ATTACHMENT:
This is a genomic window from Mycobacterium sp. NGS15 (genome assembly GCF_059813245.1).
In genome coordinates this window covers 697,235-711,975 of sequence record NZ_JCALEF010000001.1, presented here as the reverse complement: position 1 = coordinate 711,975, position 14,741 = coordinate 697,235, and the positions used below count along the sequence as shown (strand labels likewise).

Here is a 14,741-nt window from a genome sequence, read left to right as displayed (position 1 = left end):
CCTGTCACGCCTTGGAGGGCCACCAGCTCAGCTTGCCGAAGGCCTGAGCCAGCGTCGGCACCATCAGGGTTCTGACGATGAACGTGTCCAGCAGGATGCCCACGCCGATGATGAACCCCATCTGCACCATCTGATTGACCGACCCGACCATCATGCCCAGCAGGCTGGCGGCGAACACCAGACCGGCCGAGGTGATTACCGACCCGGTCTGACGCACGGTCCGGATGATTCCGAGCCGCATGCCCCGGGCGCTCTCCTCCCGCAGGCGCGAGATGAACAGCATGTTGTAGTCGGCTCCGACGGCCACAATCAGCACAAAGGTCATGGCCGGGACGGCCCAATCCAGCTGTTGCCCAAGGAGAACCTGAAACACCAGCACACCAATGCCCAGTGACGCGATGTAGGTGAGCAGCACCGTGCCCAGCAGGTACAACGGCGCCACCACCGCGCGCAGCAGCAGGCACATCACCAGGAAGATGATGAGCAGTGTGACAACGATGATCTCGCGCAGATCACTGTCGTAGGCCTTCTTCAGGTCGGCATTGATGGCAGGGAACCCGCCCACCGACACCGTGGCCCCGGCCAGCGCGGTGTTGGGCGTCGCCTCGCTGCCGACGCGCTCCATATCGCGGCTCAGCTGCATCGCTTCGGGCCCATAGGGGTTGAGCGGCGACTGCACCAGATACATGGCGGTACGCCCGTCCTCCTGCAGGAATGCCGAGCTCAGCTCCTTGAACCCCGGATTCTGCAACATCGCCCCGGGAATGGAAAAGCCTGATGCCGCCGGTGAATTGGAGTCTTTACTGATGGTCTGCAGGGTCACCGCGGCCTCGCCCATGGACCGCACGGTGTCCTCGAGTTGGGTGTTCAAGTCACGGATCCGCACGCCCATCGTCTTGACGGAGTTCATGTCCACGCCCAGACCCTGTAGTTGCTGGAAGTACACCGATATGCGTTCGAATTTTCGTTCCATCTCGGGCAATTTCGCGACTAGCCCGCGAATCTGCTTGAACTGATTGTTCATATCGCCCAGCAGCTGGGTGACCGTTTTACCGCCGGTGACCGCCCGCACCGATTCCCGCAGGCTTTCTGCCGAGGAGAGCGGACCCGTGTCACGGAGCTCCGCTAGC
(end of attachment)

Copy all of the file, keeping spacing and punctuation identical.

This is a genomic window from Mycobacterium sp. NGS15 (genome assembly GCF_059813245.1).
In genome coordinates this window covers 697,235-711,975 of sequence record NZ_JCALEF010000001.1, presented here as the reverse complement: position 1 = coordinate 711,975, position 14,741 = coordinate 697,235, and the positions used below count along the sequence as shown (strand labels likewise).

Here is a 14,741-nt window from a genome sequence, read left to right as displayed (position 1 = left end):
CCTGTCACGCCTTGGAGGGCCACCAGCTCAGCTTGCCGAAGGCCTGAGCCAGCGTCGGCACCATCAGGGTTCTGACGATGAACGTGTCCAGCAGGATGCCCACGCCGATGATGAACCCCATCTGCACCATCTGATTGACCGACCCGACCATCATGCCCAGCAGGCTGGCGGCGAACACCAGACCGGCCGAGGTGATTACCGACCCGGTCTGACGCACGGTCCGGATGATTCCGAGCCGCATGCCCCGGGCGCTCTCCTCCCGCAGGCGCGAGATGAACAGCATGTTGTAGTCGGCTCCGACGGCCACAATCAGCACAAAGGTCATGGCCGGGACGGCCCAATCCAGCTGTTGCCCAAGGAGAACCTGAAACACCAGCACACCAATGCCCAGTGACGCGATGTAGGTGAGCAGCACCGTGCCCAGCAGGTACAACGGCGCCACCACCGCGCGCAGCAGCAGGCACATCACCAGGAAGATGATGAGCAGTGTGACAACGATGATCTCGCGCAGATCACTGTCGTAGGCCTTCTTCAGGTCGGCATTGATGGCAGGGAACCCGCCCACCGACACCGTGGCCCCGGCCAGCGCGGTGTTGGGCGTCGCCTCGCTGCCGACGCGCTCCATATCGCGGCTCAGCTGCATCGCTTCGGGCCCATAGGGGTTGAGCGGCGACTGCACCAGATACATGGCGGTACGCCCGTCCTCCTGCAGGAATGCCGAGCTCAGCTCCTTGAACCCCGGATTCTGCAACATCGCCCCGGGAATGGAAAAGCCTGATGCCGCCGGTGAATTGGAGTCTTTACTGATGGTCTGCAGGGTCACCGCGGCCTCGCCCATGGACCGCACGGTGTCCTCGAGTTGGGTGTTCAAGTCACGGATCCGCACGCCCATCGTCTTGACGGAGTTCATGTCCACGCCCAGACCCTGTAGTTGCTGGAAGTACACCGATATGCGTTCGAATTTTCGTTCCATCTCGGGCAATTTCGCGACTAGCCCGCGAATCTGCTTGAACTGATTGTTCATATCGCCCAGCAGCTGGGTGACCGTTTTACCGCCGGTGACCGCCCGCACCGATTCCCGCAGGCTTTCTGCCGAGGAGAGCGGACCCGTGTCACGGAGCTCCGCTAGC